this.WriteToConsoleAndPromptToContinue("Found {0}", family.Id);
    }
    catch (DocumentClientException de)
    {
        if (de.StatusCode == HttpStatusCode.NotFound)
        {
            await this.client.CreateDocumentAsync(UriFactory.CreateDocumentCollectionUri(databaseName, collectionName), family);
            this.WriteToConsoleAndPromptToContinue("Created Family {0}", family.Id);
        }
        else
        {
            throw;
        }
    }
}

And insert two documents, one each for the Andersen Family and the Wakefield Family.

Copy and paste the code that follows // ADD THIS PART TO YOUR CODE to your GetStartedDemo method underneath the document collection creation.

await this.CreateDatabaseIfNotExists("FamilyDB_oa");

await this.CreateDocumentCollectionIfNotExists("FamilyDB_oa", "FamilyCollection_oa");

// ADD THIS PART TO YOUR CODE
Family andersenFamily = new Family
{
        Id = "Andersen.1",
        LastName = "Andersen",
        Parents = new Parent[]
        {
                new Parent { FirstName = "Thomas" },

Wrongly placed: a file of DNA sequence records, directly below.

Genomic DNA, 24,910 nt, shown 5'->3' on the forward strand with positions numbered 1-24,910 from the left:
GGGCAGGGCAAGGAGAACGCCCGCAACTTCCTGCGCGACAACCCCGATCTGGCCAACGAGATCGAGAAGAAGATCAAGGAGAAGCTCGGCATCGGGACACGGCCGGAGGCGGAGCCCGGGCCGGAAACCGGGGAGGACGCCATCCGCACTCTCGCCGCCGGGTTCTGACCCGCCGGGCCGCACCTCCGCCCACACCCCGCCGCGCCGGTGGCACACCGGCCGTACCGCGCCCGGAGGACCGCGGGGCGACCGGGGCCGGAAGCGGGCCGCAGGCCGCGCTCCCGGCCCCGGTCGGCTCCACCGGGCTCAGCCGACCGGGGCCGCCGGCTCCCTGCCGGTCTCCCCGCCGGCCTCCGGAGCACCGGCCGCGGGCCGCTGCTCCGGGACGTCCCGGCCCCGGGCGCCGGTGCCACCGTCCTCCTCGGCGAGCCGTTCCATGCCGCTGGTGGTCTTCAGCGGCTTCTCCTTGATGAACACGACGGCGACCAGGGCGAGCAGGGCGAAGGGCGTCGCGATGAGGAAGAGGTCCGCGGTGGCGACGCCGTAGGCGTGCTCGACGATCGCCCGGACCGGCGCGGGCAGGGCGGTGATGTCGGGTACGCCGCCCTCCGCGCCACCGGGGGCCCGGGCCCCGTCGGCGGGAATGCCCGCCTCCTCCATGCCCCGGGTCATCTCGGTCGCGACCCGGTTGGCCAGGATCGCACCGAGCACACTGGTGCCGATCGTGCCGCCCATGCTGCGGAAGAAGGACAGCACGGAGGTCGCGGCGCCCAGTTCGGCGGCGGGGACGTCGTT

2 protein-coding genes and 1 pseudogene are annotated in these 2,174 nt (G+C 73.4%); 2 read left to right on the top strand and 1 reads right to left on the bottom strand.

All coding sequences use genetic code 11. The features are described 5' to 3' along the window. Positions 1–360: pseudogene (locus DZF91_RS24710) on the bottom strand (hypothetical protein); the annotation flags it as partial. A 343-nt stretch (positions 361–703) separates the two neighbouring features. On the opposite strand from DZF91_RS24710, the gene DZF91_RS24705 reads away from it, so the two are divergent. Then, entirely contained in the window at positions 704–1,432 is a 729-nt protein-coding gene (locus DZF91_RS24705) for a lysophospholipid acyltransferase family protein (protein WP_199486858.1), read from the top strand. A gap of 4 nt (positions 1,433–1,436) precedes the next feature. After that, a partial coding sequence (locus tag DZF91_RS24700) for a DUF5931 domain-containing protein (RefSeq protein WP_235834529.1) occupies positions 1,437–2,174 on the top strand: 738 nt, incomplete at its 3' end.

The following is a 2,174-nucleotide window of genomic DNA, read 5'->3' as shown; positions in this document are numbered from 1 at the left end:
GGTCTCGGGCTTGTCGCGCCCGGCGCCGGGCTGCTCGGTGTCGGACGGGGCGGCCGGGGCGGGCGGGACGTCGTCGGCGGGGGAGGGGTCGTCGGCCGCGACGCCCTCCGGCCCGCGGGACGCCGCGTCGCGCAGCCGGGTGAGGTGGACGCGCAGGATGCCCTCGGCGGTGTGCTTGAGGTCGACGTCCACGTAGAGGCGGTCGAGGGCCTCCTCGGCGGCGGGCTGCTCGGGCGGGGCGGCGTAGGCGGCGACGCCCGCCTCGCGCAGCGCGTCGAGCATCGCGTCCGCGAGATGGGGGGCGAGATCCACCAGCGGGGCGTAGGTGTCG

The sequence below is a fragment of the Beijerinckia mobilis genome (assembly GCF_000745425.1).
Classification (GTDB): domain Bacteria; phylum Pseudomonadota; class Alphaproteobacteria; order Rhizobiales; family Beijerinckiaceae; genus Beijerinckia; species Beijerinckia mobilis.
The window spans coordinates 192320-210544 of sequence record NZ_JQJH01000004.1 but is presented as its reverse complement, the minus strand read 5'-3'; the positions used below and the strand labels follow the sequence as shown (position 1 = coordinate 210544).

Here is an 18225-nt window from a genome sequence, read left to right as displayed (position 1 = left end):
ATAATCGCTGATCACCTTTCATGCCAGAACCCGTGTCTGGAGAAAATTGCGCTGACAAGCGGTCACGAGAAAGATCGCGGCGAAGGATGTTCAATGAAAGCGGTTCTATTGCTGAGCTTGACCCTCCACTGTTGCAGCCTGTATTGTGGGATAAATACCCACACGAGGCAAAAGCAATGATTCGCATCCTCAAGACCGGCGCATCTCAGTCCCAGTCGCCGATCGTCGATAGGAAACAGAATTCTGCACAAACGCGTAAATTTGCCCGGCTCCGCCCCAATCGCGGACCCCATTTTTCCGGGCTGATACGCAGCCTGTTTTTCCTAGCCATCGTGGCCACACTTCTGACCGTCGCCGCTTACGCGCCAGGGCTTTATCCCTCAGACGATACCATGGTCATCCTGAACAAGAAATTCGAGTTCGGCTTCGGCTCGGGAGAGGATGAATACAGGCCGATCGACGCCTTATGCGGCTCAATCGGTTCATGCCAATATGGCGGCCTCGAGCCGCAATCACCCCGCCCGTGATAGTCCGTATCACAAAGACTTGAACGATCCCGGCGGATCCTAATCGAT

new Parent { FirstName = "Mary Kay" }
        },
        Children = new Child[]
        {
                new Child
                {
                        FirstName = "Henriette Thaulow",
                        Gender = "female",
                        Grade = 5,
                        Pets = new Pet[]
                        {
                                new Pet { GivenName = "Fluffy" }
                        }
                }
        },
        Address = new Address { State = "WA", County = "King", City = "Seattle" },
        IsRegistered = true
};

await this.CreateFamilyDocumentIfNotExists("FamilyDB_oa", "FamilyCollection_oa", andersenFamily);

Family wakefieldFamily = new Family
{
        Id = "Wakefield.7",
        LastName = "Wakefield",
        Parents = new Parent[]
        {
                new Parent { FamilyName = "Wakefield", FirstName = "Robin" },
                new Parent { FamilyName = "Miller", FirstName = "Ben" }
        },
        Children = new Child[]
        {
                new Child
                {
                        FamilyName = "Merriam",
                        FirstName = "Jesse",
                        Gender = "female",
                        Grade = 8,
                        Pets = new Pet[]
                        {
                                new Pet { GivenName = "Goofy" },